The British tax system will be simplified to attract international investment and stimulate economic growth under new government plans.

An Office for Tax Simplification will be set up today to analyse possible reforms to the 11,000 pages of UK tax code that currently exist – the Chancellor of the Exchequer George Osbourne hopes this will make the system easier to understand and implement.

The office, led by former Treasury Minister Michael Jack and John Whiting of the Chartered Institute of Taxation, will look at altering tax exemptions, allowances and reliefs to increase overseas investment.

Osbourne said: “Simplification in a complex world is a real challenge but it’s one that has to be addressed if the tax system is not to hinder the economy’s ability to grow”.

Exchequer Secretary David Gauke said: “The Office for Tax Simplification will provide important advice that will help inform us in making the right reforms to the tax system that will help to pave the way to bringing more international business to the UK, which will give our economy the boost it so urgently needs in the years ahead”.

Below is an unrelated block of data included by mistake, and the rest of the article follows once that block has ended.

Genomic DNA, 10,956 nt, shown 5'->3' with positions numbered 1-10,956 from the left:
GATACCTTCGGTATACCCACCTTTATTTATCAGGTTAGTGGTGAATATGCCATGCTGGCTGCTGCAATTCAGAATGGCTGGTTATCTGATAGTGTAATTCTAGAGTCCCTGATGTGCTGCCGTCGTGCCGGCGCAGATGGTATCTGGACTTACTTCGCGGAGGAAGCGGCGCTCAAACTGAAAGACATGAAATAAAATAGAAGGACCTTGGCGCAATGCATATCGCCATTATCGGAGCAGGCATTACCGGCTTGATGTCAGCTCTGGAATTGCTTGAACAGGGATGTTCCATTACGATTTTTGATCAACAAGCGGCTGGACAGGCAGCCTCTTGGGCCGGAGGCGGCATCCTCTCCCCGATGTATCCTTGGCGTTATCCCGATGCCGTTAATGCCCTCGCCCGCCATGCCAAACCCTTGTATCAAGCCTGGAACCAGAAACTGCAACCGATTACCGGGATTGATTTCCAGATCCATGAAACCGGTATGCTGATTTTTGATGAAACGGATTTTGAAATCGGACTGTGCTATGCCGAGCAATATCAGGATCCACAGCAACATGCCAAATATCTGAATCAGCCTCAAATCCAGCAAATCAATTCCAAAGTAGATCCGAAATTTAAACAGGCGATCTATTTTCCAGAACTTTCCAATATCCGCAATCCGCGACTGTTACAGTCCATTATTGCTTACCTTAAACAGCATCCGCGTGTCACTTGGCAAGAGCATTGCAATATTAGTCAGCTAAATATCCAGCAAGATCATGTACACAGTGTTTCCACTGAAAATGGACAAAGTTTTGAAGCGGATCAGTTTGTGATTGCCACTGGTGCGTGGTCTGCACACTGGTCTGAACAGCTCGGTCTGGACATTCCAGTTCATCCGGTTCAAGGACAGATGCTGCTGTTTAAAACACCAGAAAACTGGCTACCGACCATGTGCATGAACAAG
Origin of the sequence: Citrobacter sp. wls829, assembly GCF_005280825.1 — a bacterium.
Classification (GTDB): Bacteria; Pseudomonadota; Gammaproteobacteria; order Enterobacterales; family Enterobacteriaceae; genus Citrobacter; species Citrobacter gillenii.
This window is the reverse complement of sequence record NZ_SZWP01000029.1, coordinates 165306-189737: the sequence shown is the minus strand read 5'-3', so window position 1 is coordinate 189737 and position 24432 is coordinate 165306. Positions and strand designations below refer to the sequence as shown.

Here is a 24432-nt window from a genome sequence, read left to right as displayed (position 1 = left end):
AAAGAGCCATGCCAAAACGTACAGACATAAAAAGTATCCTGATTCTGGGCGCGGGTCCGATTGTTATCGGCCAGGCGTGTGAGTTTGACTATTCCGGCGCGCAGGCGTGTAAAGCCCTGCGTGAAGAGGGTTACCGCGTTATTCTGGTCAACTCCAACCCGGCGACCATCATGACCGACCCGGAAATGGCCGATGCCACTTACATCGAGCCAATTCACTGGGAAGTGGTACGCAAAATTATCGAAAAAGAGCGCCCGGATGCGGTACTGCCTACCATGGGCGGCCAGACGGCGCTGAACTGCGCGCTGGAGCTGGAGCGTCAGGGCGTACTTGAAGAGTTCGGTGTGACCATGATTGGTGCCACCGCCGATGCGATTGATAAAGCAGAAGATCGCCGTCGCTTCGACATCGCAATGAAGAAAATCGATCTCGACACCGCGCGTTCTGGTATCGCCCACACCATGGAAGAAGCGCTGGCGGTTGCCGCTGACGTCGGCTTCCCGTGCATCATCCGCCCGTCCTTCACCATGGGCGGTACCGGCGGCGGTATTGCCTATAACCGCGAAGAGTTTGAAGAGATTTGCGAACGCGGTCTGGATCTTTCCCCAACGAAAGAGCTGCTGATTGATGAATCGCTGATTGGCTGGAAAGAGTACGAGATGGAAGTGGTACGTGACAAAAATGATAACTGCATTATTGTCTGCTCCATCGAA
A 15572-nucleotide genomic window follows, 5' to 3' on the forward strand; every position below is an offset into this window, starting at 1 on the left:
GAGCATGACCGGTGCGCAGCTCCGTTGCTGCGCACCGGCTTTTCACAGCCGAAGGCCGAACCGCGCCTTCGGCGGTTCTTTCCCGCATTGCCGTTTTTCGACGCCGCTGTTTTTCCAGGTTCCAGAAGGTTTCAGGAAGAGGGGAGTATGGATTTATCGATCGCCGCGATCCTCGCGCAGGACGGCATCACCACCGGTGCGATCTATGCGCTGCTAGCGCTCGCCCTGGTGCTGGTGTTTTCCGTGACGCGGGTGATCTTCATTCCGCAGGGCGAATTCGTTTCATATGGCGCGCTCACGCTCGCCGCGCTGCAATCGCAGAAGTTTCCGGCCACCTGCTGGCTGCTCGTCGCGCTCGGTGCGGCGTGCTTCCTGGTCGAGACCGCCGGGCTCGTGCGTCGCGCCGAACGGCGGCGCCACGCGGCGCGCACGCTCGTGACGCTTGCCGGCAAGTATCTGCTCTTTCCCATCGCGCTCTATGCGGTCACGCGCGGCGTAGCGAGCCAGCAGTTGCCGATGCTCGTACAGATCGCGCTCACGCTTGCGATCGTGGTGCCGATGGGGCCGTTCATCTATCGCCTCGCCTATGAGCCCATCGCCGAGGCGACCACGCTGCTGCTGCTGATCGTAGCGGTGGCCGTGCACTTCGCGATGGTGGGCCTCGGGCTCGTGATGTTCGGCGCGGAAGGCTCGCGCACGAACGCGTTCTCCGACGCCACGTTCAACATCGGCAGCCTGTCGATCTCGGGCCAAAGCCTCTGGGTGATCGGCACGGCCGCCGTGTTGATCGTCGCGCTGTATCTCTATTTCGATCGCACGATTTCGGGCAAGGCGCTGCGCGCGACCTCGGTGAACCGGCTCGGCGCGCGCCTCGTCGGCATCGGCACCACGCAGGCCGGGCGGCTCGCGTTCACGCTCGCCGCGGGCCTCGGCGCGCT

As it stands, the complicated structure of the tax system is confusing to both business and personal taxation. Small changes that were put in place across the previous years have been criticised. The Institute of Directors said: “The British tax code is among the most complex in the world, and it has been getting worse every year. It is time to put tax simplification ahead of the endless tweaks that have been designed to appease special interests and Revenue zealots”.

The reforms should assist with the tax considerations of small and medium sized companies suffering through the recessionary climate.